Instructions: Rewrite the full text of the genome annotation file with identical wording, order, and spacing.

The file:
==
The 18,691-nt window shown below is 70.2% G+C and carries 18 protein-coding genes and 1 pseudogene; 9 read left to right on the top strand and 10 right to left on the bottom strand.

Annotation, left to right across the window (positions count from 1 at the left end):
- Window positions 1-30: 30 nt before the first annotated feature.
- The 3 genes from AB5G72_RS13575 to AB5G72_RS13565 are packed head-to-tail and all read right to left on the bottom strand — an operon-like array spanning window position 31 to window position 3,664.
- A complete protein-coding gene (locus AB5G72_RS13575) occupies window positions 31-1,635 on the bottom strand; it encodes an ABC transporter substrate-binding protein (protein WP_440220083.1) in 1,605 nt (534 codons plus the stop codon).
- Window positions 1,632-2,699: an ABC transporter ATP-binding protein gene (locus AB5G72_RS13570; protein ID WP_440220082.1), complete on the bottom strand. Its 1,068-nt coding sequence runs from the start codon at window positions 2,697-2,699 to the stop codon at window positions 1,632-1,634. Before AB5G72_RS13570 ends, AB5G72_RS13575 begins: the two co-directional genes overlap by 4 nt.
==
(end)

The 18,691-nt window shown below is 70.2% G+C and carries 18 protein-coding genes and 1 pseudogene; 9 read left to right on the top strand and 10 right to left on the bottom strand.

Annotation, left to right across the window (positions count from 1 at the left end):
- Window positions 1-30: 30 nt before the first annotated feature.
- The 3 genes from AB5G72_RS13575 to AB5G72_RS13565 are packed head-to-tail and all read right to left on the bottom strand — an operon-like array spanning window position 31 to window position 3,664.
- A complete protein-coding gene (locus AB5G72_RS13575) occupies window positions 31-1,635 on the bottom strand; it encodes an ABC transporter substrate-binding protein (protein WP_440220083.1) in 1,605 nt (534 codons plus the stop codon).
- Window positions 1,632-2,699: an ABC transporter ATP-binding protein gene (locus AB5G72_RS13570; protein ID WP_440220082.1), complete on the bottom strand. Its 1,068-nt coding sequence runs from the start codon at window positions 2,697-2,699 to the stop codon at window positions 1,632-1,634. Before AB5G72_RS13570 ends, AB5G72_RS13575 begins: the two co-directional genes overlap by 4 nt.